On Monday, Dil Gorkhali, a young Kathmandu resident involved in trekking business, donated a bowl full of rice to a saffron-clad sadhu. He got himself clicked while making the donation and nominated all his friends to take up the challenge and be “nice and social”.
Gorkhali is just one among the thousands and more who took the Rice Bucket Challenge—a movement aimed at targeting hunger by cooking or buying one bucket of rice and feeding the needy.
Conceptualized by my friend Manjulatha Kalanidhi, a Hyderabad-based journalist, the idea is her Indian twist to the Ice Bucket Challenge, which challenges people to pour one bucket of ice-cold water over themselves or donate $ 100 for research on amyotrophic lateral sclerosis (ALS) disease.
The simple idea which is doable and much more practical in India, where millions go to bed hungry daily and many others don’t have access to clean water, soon became a movement and till date thousands of kilos of rice have been officially donated.
With celebrities and corporate houses getting involved, the idea is bound to bring about a short term impact in tackling hunger. With global publicity, the challenge has now caught on in other Asian and African countries where hunger and poverty are major issues.
From being one to report on events and personalities, my classmate from journalism college, has now become a celebrity herself giving interviews to media platforms from all over. She has also shown how an idea can be quickly put across in a rapidly shrinking world to bring about positive changes.
With the challenge taking social networking sites by storm it soon took different forms depending on the country or region and the problems faced there. In Nepal many started the Fill the Bucket challenge to fill buckets with essentials and medicines for thousands displaced by last month’s landslides and floods.
In Gaza people have started the Rubble Bucket Challenge of pouring a bucket full of rubble and dirt over themselves to highlight the problems faced due to Israeli airstrikes. On a lighter note, in some US states people have started pouring beer instead of water over themselves.
All this is good to raise awareness and money for diseases and issues but these challenges and movements don’t provide long-term solutions. And in these days of new and more interesting events happening almost daily there is also the fear that something like the Rice Bucket Challenge could fizzle out.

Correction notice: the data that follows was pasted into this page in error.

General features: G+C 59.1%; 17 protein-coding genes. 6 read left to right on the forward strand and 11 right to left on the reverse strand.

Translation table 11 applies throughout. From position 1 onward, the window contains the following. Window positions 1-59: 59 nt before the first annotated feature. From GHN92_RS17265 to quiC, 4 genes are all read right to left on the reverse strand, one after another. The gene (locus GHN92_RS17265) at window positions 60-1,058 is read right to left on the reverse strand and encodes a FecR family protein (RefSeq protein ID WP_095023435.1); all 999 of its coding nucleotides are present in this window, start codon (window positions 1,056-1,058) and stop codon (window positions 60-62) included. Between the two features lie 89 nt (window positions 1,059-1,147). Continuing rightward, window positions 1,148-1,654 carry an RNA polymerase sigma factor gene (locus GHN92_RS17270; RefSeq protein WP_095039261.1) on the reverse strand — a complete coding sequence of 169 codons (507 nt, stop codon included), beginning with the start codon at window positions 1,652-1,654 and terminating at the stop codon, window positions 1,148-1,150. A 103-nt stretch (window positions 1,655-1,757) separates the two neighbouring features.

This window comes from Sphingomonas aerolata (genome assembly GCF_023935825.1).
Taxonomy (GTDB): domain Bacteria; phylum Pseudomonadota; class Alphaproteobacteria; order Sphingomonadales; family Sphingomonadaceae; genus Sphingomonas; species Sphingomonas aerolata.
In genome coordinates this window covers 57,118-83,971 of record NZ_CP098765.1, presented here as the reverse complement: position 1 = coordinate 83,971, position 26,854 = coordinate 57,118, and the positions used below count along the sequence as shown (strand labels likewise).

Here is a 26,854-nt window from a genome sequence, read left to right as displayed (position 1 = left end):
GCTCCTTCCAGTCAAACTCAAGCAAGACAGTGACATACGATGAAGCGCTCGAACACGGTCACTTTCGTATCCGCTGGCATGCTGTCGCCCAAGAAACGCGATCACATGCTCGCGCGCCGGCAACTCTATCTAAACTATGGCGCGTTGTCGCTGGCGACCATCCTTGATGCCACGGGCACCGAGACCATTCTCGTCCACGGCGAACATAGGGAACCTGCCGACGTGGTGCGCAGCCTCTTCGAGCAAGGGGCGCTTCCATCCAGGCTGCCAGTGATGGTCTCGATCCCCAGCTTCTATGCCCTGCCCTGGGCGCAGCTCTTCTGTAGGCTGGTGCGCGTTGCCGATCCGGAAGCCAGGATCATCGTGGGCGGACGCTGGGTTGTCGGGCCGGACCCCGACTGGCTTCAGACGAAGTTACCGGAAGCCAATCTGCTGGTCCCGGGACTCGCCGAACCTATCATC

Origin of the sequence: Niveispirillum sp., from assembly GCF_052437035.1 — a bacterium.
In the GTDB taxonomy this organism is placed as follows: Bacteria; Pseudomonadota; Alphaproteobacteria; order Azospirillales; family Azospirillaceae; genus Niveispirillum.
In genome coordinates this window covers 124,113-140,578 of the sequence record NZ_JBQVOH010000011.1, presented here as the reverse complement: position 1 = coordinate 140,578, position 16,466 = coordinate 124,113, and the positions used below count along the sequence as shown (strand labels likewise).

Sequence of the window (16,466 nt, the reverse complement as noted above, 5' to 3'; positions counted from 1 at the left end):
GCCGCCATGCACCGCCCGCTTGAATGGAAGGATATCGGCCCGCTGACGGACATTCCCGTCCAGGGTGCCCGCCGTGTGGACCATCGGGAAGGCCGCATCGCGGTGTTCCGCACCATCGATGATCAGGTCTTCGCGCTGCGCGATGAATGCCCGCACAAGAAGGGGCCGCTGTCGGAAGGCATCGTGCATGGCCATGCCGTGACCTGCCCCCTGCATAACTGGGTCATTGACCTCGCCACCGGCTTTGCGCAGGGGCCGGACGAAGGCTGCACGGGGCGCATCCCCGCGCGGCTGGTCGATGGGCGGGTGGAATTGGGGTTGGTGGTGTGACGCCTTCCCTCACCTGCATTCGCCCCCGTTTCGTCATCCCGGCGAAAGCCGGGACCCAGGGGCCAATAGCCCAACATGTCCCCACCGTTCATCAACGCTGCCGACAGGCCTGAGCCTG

Unlike the Ice Bucket Challenge where details of how much money has been donated worldwide to the ALS Association are available (till date over $ 100 million) there is no way of knowing how much rice has been donated and to how many through the Rice Bucket Challenge.
Besides the original Rice Bucket Challenge community on Facebook dozens of other communities with the same name have cropped up in the past week and with no centralized monitoring exact details of how many people have benefited or much rice have been donated isn’t available.
Since the reach of internet and social networking sites (the medium through which these challenges are going viral) in South Asia is very poor there is a possibility that it is an urban event or related to people with accessibility to internet and hasn’t touched lives of rural poor.
As Nepali journalist/novelist Shiwani Neupane points out the Rice Bucket Challenge or Fill the Bucket will be more effective if these movements spread through phones and not internet—-as over 74% of India’s population has access to mobile phones while internet penetration is less than 13%.
It would also work better if such movements are monitored more effectively to get an idea of the exact outcomes and monetary donations made not only online but through other options like cash collection points or deposits made to special bank accounts.
Such additions would make these challenges more widespread covering all sections of the population. Collaborative efforts with government like distribution of the rice collected through ration shops could be another way of reaching targeted groups better.